The UNDP Equator Initiative Prize honours indigenous and local authorities for their outstanding achievement in advancing sustainable development solutions for people, nature and resilient communities.
This year, we are delighted to join our partner, Gaia Amazonas, in sharing the news that local indigenous organisation ACIYA – formed by communities along the Apaporis River, and accompanied by Gaia Amazonas, part of the successful COAMA programme, since 1992 – was selected as an Equator Prize winner and given special recognition.
ACIYA has been carrying out community research within their Yaigojé Apaporis indigenous territory and National Park, as both a conservation and human rights initiative. The research is aimed at developing a special management regime for the National Park – established on their territory, as documented in our story “Yaigoje Apaporis, threatened by gold mining” – and contributes to the construction of new conservation paradigms grounded in traditional Amazonian knowledge.
Maximiliano Tanimuca Letuama, coordinator of the research group, explained that their goal is to: “transmit traditional knowledge to the younger generations and to protect our ancestral territory.”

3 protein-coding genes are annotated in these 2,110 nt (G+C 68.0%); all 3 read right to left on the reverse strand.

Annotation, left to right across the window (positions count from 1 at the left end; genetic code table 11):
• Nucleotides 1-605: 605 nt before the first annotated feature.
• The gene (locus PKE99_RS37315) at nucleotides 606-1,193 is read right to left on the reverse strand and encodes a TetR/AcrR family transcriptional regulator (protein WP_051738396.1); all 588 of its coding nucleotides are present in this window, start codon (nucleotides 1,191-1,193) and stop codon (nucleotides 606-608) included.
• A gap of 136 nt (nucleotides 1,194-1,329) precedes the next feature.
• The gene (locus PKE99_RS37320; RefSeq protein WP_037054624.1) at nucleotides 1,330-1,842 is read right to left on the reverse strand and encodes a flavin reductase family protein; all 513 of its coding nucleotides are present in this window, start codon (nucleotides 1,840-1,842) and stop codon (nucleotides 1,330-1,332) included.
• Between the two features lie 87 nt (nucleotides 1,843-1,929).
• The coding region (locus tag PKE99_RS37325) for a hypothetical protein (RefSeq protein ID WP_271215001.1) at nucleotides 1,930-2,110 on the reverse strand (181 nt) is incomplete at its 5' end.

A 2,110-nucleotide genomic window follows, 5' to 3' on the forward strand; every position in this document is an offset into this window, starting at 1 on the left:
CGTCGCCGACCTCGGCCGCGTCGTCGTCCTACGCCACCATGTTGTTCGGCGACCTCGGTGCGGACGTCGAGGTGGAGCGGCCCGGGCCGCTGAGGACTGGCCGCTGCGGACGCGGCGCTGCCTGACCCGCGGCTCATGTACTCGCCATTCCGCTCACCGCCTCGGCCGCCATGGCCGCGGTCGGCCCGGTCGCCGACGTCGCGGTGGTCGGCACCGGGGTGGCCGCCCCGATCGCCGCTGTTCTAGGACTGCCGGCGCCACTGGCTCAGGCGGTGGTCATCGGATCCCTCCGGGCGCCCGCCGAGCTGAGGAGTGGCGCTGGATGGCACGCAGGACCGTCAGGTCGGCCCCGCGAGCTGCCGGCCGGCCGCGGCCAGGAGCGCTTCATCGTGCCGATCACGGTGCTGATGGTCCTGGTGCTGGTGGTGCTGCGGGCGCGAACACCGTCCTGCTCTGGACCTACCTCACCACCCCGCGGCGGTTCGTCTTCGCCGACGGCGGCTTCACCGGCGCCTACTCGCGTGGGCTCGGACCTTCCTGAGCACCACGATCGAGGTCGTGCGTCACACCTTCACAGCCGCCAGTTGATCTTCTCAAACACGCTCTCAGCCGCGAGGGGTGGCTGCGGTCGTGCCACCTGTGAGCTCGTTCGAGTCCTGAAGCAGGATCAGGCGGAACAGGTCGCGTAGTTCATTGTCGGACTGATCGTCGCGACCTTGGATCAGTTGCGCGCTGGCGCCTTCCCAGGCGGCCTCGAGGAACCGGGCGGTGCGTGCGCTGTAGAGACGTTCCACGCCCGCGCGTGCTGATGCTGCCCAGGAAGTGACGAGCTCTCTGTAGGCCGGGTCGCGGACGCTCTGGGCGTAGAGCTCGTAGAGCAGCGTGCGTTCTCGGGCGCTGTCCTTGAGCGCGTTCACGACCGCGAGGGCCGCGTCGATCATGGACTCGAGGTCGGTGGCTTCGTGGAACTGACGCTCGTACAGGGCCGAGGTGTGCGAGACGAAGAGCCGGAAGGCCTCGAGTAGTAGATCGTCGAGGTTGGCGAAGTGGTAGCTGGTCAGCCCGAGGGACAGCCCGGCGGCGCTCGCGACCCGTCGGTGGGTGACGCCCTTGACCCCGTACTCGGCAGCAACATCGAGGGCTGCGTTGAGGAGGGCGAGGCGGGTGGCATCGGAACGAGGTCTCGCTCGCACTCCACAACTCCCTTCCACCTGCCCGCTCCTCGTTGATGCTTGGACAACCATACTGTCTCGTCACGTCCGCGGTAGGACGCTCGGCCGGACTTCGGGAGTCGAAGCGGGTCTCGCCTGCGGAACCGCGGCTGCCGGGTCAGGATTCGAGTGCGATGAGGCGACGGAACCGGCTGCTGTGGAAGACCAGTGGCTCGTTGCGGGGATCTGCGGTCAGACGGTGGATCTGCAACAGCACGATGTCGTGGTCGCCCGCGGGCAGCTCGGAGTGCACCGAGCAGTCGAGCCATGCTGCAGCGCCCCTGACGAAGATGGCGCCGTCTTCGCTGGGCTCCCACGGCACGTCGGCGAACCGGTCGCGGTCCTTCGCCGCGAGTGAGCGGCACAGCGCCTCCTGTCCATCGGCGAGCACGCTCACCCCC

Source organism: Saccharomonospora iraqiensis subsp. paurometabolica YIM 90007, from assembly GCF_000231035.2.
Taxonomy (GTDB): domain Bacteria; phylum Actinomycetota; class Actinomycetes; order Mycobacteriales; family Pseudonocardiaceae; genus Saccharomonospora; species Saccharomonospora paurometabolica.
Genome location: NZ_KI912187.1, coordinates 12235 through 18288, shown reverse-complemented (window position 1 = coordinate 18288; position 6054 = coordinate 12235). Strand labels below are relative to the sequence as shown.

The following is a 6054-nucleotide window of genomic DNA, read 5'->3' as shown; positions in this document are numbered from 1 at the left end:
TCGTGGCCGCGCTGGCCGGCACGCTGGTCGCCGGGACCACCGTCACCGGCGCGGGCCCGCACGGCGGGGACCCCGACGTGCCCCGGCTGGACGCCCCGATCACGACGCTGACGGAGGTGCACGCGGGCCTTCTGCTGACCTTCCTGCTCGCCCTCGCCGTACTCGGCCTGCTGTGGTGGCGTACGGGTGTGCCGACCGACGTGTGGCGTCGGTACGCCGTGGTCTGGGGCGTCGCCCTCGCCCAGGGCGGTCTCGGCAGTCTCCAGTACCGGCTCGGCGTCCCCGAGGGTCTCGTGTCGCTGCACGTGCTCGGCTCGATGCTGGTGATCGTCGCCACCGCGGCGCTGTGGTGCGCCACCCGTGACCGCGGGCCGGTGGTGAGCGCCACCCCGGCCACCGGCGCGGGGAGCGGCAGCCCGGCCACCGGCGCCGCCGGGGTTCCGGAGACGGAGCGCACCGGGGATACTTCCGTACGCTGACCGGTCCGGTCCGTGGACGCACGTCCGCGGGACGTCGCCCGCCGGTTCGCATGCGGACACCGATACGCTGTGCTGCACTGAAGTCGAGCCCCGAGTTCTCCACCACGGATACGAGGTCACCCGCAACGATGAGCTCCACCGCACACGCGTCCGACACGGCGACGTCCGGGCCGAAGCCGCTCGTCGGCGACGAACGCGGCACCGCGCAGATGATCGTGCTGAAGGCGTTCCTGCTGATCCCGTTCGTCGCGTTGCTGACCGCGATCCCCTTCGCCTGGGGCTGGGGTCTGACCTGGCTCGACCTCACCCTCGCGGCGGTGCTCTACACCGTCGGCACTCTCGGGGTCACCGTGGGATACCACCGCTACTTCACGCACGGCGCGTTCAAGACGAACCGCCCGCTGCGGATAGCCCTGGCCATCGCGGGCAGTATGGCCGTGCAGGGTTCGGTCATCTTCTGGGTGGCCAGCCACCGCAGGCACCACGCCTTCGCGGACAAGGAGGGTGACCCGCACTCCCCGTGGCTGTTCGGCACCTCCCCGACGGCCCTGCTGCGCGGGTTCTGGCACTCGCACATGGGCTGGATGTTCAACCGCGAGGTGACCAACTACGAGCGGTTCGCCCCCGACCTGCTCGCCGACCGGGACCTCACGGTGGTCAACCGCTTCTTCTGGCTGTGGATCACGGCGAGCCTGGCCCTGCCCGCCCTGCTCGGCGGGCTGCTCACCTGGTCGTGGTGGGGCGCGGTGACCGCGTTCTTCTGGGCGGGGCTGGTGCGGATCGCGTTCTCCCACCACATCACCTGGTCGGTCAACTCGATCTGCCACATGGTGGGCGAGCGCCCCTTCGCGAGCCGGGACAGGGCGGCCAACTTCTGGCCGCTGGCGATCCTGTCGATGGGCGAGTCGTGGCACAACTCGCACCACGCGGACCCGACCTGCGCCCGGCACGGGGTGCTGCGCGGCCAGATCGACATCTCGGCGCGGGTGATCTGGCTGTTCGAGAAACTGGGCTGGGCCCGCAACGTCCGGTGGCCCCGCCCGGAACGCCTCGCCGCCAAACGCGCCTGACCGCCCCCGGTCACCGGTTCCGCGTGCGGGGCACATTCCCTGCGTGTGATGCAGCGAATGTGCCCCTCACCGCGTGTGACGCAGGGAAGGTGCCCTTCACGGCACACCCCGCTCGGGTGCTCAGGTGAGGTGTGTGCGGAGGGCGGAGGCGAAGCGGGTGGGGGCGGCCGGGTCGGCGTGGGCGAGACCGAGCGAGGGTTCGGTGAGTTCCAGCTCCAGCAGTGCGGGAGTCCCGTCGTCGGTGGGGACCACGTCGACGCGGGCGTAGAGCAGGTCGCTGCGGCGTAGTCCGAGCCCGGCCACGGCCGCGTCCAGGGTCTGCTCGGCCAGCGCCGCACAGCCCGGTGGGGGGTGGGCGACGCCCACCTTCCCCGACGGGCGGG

“The efforts and resources of us all are needed to respond to global challenges like climate change,” said UNDP Administrator Helen Clark in her address to the audience. “Those we honor tonight show how indigenous and local communities can lead the way. They are on the front lines of the struggle for sustainable development.”
The award ceremony was held on 22nd September, on the eve of the UN Secretary-General’s Climate Summit, in the Avery Fisher Hall auditorium in New York. Thirty-five local and indigenous community groups received awards. An audience of 2,500, including Al Gore, Bill McKibben, Jane Goodall, UN Goodwill Ambassadors, other celebrities and international media.